DIEP Breast Reconstruction Transcript

Relevant Anatomy in DIEP Breast Reconstruction

Abdominal Wall Anatomy

This is Doctor Cal Shipley with a review of the DIEP breast reconstruction procedure. DIEP is an acronym for Deep Inferior Epigastric Perforator arteries. Let’s take a look at the anatomy of the abdominal wall. Just beneath the skin layers, even in lean individuals, lies a fairly thick fat pad which covers the entirety of the abdomen. The fascia helps to stabilize the muscle’s position within the abdomen, and also makes it easier for muscles to work in concert.

In this image, I have highlighted these sheets surrounding the rectus abdominis muscles. Here we see the rectus abdominus muscles with the fascia removed.

Vascular Anatomy

Now, let’s take a look at the blood supply to the rectus muscles. Blood flow to the rectus muscles arises from the deep inferior epigastric arteries, which themselves arise from the iliac arteries in the pelvis. The deep inferior epigastric does not only supply blood to the rectus muscles but also to the overlying fat layer and skin of the abdominal wall.

The other key vascular structures involved in the deep breast reconstruction procedure are the internal thoracic artery and vein. The internal thoracic vessels are located in the thorax or chest cavity, and lie just to the side of the sternum. Depicted here are the left internal thoracic vein and artery. These vessels also lie very close to the anterior chest wall and this location is critical to their usefulness in the deep procedure.

DIEP Breast Reconstruction Surgical Technique

The abdominal skin incision for the deep procedure is elliptical. A full ellipse if doing a bilateral breast reconstruction, and half an ellipse if doing a unilateral reconstruction. Once the incision is made, a skin island consisting of the epidermal, dermal, and subcutaneous fat layers is elevated. The deep inferior epigastric perforator arteries are then inspected. It is critical to the success of the deep procedure that the perforator arteries be of adequate size. Perforator artery size will vary from individual to individual and undersized arteries preclude the use of this technique.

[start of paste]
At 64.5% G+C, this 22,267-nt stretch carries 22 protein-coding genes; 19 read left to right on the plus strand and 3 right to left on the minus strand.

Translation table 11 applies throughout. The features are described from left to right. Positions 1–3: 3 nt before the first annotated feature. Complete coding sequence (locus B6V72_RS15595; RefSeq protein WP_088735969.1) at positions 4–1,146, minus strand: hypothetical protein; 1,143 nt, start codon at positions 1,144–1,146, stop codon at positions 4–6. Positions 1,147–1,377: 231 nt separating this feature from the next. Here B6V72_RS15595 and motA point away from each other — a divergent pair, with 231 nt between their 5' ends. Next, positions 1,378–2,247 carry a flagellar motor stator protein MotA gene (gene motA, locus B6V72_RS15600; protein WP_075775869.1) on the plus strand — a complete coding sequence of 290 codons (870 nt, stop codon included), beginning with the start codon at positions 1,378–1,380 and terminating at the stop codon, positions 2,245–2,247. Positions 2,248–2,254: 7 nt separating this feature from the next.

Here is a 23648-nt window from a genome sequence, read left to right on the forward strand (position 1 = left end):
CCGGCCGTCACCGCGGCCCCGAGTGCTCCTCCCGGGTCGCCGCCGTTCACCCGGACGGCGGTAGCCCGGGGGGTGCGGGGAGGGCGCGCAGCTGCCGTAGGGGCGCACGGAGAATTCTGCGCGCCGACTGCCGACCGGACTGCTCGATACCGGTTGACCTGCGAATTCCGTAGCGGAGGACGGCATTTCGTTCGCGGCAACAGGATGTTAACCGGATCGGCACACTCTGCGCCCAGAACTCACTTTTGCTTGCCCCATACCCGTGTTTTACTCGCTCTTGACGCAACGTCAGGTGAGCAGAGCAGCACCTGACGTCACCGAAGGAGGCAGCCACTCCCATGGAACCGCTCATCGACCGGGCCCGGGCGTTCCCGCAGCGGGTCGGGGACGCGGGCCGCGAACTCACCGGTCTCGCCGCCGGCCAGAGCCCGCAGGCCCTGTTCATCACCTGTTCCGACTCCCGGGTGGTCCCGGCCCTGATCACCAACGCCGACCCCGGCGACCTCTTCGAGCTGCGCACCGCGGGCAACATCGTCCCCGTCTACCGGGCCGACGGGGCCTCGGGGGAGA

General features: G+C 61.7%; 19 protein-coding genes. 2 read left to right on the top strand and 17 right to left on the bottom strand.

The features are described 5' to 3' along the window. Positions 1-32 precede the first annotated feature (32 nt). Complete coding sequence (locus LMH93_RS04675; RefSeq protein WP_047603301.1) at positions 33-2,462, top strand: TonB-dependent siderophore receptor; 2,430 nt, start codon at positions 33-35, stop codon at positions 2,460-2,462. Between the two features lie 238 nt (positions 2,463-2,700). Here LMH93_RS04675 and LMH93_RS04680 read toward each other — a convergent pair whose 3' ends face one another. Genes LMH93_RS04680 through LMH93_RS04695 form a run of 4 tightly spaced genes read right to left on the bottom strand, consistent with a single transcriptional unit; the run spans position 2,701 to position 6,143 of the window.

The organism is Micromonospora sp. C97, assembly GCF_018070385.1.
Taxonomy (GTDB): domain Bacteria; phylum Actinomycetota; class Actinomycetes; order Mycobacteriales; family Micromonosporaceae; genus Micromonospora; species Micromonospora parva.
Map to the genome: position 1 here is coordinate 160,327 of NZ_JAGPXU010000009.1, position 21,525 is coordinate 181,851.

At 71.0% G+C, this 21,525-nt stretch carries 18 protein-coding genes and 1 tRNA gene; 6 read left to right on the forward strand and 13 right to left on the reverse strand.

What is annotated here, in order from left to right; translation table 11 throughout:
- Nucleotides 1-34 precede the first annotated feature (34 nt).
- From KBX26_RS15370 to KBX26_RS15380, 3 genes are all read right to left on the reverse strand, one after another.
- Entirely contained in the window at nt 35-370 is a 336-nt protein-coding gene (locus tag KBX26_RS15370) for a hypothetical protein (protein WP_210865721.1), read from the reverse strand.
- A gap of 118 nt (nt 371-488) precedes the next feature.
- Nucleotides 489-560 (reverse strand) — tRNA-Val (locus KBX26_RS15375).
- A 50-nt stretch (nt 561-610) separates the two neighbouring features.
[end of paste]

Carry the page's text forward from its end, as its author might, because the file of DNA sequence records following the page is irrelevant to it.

Individuals with undersized perforator arteries may be candidates for the alternate TRAM breast reconstruction technique. Please see my presentation in this library for more information on the TRAM technique.

Perforator veins must also be identified, as they will be harvested along with the arteries. Perforator arteries and veins are then dissected free of the rectus muscle and divided at their attachment to the iliac artery and vein.

The amount of trauma to the rectus muscle caused by the dissection of the vascular structures is relatively small and this is a critical difference between the DIEP and the TRAM techniques for breast reconstruction. In the TRAM technique, the rectus muscle is completely divided and rotated into the upper abdomen. As a result, patients undergoing the TRAM technique often have problems with abdominal wall weakness and herniation postoperatively.

The skin island, with its vascular structures, is now completely free of any attachments, and may be moved up to the chest for a reattachment. An inframammary incision is made in the area of the previous mastectomy and the chest wall is exposed. An opening is made in the chest wall in order to expose the internal thoracic artery and vein. The deep inferior epigastric artery and vein are now attached to the corresponding internal thoracic artery and vein.

Brisk bleeding from the tissue of the skin island indicates a successful anastomosis ,or connection between the arteries. The skin island is then shaped and attached to the surrounding tissues. Normal capillary refill, as evidenced by blanching of the skin and then return of color with finger pressure on the newly inserted skin island, indicates adequate arterial blood flow.

Cal Shipley, M.D. copyright 2020

DIEP Breast Reconstruction